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 Necromancer
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May
4
comment How did this happen to my chainring?
Improper assembly would simply mean that the bolts were not properly torqued (or perhaps the wrong bolts were used) the last time the ring was replaced. It's not really a rocket science operation, but anything can be screwed up, if you try hard enough.
May
4
comment Weird gyro effect while riding
Another point is the fore/aft extension of the stem. Moving the handlebar forward or back relative to the steering axis (due to a different stem) causes a significant change in handling characteristics.
May
4
comment shimano 105 brake/shifter won't move under tension
This usually suggests a corroded cable. Sometimes working lube into the cable housing will free it up.
May
4
comment How did this happen to my chainring?
I've never seen that before. Cranks come loose and fall off with appalling regularity (even though the symptoms of a loose crank should easily get the rider's attention). I would imagine that a loose ring, though, would be less noticeable until it got near the end, especially if you were on a different ring with different bolts at the time. (My guess would be that improper assembly is at fault.)
May
4
comment Weird gyro effect while riding
It's unclear what parts you replaced. If you replaced the entire fork you may have gotten one with a different amount of "rake" from the original, and that "rake" may be inappropriate for the head tube angle of the frame. If it was really just the stem (the part that holds the handlebar) that was replaced then it may be too small and may be wobbling in the tube of the fork.
May
4
comment How to minimize damage from pitted cones?
Good point about putting the damaged side up.
May
4
comment How to minimize damage from pitted cones?
One might be able to find a machine shop that could resurface the cone, but it would be expensive, and the resurfaced cone would wear faster.
May
4
comment How to minimize damage from pitted cones?
The problem is that running with such a cone will eventually cause similar damage to the cup of the hub.
May
4
comment Do pedal-driven bicycles exist that can handle highway commutes?
In theory one could build a flywheel-assisted unit that would let you "store up" energy by pedaling for several minutes before you began moving. At best you'd need to pedal about 5 minutes standing still for each minute of highway speeds you achieved. Beyond that there are are beginning to appear various solar powered cycles that can provide some assistance, but they would not permit sustained highway speeds.
May
3
comment Would rim brakes help a slightly bent rim?
It means something has "given" -- either the spokes have stretched or the rim has bent or some such. In general, you attempt to correct the problem by adjusting the spokes, though there's a limit to how well that can work.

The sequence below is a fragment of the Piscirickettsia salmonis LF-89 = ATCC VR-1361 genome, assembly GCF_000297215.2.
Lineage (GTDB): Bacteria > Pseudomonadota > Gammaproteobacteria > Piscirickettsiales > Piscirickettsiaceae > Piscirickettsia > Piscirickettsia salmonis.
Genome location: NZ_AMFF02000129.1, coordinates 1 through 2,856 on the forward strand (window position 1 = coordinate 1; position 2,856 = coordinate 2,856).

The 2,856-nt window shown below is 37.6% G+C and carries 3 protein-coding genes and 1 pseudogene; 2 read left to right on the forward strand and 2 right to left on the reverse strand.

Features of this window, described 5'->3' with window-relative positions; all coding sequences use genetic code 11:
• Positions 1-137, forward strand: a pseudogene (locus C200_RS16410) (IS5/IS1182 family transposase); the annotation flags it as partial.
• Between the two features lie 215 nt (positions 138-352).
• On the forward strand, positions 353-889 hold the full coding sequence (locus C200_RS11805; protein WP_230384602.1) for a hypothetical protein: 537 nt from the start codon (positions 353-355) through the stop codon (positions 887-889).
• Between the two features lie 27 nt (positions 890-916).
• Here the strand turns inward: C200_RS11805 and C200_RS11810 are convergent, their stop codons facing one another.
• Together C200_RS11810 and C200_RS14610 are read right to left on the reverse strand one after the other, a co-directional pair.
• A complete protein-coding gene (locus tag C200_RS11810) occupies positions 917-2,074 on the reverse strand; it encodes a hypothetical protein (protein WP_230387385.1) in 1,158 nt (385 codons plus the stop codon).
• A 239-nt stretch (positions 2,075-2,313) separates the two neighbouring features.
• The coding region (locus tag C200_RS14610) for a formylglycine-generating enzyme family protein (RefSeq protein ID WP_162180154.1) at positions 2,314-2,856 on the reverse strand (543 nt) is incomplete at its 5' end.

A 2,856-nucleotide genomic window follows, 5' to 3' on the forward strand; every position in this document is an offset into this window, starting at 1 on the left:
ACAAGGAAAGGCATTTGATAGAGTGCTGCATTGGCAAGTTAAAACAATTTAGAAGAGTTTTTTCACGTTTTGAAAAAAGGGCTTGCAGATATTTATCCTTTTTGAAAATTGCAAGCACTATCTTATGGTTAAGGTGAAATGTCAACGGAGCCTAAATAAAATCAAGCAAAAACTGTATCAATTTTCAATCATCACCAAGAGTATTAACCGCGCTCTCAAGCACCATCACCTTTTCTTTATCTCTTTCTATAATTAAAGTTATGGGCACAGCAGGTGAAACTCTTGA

May
3
comment Rear cassette 'ticking' forward, making chain catch, what is the problem and how do I solve it?
The ratchet mechanism in the rear hub is probably sticking. My understanding is that it's best to replace the "freehub" assembly than to try to rebuild it, though rebuilding is not impossible if you're so inclined.
May
3
comment Would rim brakes help a slightly bent rim?
No. But it's possible that the wheel realigned itself slightly as the stresses in the spokes equalized. Also, of course, the brakes will wear faster when the wheel is bent and so the gap between wheel and pad will grow.
May
3
awarded  Necromancer
May
3
comment Best kind of bicycle for lower back issues?
You might be advised to get your back checked out. Probably a doc first, and then a physical therapist, to learn some back stretches and exercises. As we get older our muscles get weaker (and lazier) and it takes more effort to keep them properly toned.
May
3
comment Tyre suddenly gets tilted
One should make sure the wheel is pulled all the way rearward before centering and tightening.
May
2
comment average cycling speed 12km/h
Yes, it's a bit tedious to do so, but not rocket science: Count the number of teeth on the largest front cog and the smallest rear cog. Either report those numbers here or plug them in to a gear ratio calculator.
May
2
comment How accurate is the 'calories burned' figure on my GPS device?
It might be correct within a factor of two, in not-too-extreme cases.
May
2
comment average cycling speed 12km/h
Well, you can time yourself for a KM or two, if there is a convenient stretch of road with KM markers. Or purchase an inexpensive cyclometer (though the quality of those has really gone downhill for the past 10 years or so).
May
2
comment bike keyhole broken
Well, you'll probably need to replace the chain, or at least a few links. And, unfortunately, having the pin break on a chain tool (especially a cheap one) is not unusual.
May
2
comment average cycling speed 12km/h
It is slow, but everyone moves at their own pace. Select your gear based on the effort required to maintain a decent cadence (70-80 is good). If you feel you can put out more effort (over the distance you're doing) then use a higher gear. (Your highest gear would be the largest front sprocket and the smallest rear sprocket.) If the highest gear is not satisfactory, you can probably get the rear cluster changed for one with smaller cogs.